January 1, 1962 — On this day, the Beatles – scruffy, clad in leather and unknown outside their home town of Liverpool – travelled through snow in a van for 220 miles to make a recording audition in London. And they were turned down.
In charge at the Decca studios where the audition was held was senior A&R man Dick Rowe. His assistant, Mike Smith, had seen the Beatles perform at what was to become the famous Cavern Club and had put forward the audition suggestion to their manager, Brian Epstein.
It lasted about an hour and the Beatles – John Lennon, George Harrison, Paul McCartney and the original drummer, Pete Best – performed 15 songs. They were nervous and the session did not go particularly well but Smith told them afterwards that he “saw no problems” and they would have a decision “in a few weeks”.
Epstein let the “few weeks” pass, then, fed up with waiting, phoned Rowe and asked for a decision. It was not what he expected. “Groups with guitars are on the way out,” Rowe allegedly said, adding that he believed “the Beatles have no future in show business”.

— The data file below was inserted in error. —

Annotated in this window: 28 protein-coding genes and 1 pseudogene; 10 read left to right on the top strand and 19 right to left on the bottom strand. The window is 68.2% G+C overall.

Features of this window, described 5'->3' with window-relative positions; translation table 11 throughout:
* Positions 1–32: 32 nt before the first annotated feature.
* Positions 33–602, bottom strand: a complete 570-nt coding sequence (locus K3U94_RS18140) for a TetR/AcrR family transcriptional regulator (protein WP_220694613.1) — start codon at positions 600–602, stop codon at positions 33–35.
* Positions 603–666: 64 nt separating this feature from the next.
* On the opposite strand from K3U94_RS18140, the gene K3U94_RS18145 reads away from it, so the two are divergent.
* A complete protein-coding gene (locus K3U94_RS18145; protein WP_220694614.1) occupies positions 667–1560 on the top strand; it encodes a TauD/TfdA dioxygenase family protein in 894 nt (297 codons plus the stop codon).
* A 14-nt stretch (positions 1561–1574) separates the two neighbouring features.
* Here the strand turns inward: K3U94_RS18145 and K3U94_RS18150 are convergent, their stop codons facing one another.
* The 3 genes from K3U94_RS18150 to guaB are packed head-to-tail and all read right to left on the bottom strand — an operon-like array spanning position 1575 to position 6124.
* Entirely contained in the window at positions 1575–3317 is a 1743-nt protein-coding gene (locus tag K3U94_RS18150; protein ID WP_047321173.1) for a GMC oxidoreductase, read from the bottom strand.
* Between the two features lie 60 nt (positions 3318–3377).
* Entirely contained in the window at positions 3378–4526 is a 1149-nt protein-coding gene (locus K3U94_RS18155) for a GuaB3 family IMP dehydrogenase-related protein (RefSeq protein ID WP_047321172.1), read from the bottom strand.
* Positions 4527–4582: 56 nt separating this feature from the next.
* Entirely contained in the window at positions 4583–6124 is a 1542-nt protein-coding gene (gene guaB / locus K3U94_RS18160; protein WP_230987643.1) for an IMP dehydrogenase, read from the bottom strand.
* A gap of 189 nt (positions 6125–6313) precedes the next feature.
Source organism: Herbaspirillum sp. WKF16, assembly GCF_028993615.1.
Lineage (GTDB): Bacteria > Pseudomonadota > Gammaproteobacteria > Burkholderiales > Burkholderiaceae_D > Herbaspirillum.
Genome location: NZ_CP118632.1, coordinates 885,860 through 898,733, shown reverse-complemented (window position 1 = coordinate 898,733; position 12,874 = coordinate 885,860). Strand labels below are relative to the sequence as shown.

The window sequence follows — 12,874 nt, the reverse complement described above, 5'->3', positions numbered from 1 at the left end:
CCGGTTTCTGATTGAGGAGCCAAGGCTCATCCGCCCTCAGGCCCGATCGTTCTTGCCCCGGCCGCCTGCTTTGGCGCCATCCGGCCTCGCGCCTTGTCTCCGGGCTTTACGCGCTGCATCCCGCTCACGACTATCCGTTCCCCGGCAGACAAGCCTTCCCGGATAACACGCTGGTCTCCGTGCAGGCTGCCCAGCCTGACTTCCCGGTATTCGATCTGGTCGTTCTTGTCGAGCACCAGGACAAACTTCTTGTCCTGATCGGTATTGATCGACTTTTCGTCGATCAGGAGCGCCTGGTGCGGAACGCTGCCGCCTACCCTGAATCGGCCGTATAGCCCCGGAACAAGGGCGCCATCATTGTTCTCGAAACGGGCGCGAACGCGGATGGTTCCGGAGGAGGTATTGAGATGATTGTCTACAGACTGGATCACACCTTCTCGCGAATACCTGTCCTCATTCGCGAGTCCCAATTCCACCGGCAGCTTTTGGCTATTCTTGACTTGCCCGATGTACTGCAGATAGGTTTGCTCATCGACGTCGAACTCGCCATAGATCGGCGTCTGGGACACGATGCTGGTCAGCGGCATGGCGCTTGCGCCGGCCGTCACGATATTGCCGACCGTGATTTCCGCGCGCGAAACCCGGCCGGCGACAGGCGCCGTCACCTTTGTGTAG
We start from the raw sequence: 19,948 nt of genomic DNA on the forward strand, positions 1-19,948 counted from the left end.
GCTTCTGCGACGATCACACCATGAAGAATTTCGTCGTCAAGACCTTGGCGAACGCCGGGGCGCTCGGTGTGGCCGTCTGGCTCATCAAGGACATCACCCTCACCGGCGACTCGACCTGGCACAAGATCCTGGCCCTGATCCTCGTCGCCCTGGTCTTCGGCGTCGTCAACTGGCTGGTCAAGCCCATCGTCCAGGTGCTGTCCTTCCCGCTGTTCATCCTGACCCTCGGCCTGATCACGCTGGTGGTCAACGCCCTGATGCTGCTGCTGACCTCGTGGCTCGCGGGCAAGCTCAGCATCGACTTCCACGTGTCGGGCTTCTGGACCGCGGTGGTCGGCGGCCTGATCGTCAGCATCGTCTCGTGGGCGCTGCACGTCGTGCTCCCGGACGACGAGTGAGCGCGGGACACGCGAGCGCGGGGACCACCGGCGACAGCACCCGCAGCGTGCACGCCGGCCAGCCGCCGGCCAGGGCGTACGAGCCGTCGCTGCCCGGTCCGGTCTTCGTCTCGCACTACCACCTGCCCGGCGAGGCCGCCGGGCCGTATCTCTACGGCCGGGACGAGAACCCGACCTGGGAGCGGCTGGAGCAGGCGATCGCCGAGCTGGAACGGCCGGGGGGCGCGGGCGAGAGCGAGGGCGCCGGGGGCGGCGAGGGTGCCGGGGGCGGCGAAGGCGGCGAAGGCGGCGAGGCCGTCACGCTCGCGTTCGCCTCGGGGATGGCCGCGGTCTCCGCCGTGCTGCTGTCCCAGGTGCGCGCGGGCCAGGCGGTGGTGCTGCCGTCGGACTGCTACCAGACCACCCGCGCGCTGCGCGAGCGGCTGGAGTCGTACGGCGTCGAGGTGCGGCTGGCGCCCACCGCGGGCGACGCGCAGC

Rowe, who died in 1986, always denied the story, saying it was actually Mike Smith who turned down the Fab Four. Another group, Brian Poole and the Tremeloes, also had an audition on the same day and according to Rowe: "I told Mike he'd have to decide between them. It was up to him – the Beatles or the Tremeloes. He said, 'They're both good, but one's a local group, the other comes from Liverpool.' We decided it was better to take the local group. We could work with them more easily and stay closer in touch."
Whoever made the decision, Rowe went on to redeem himself by subsequently signing, among others, the Rolling Stones, the Animals, the Moody Blues, the Small Faces and Tom Jones.
And on musical grounds, maybe it was the right verdict. Years later, George Martin, the Beatles’ legendary producer at EMI, said that he, too, would have turned them down on the basis of the mediocre Decca audition tape.
Published: April 24, 2016
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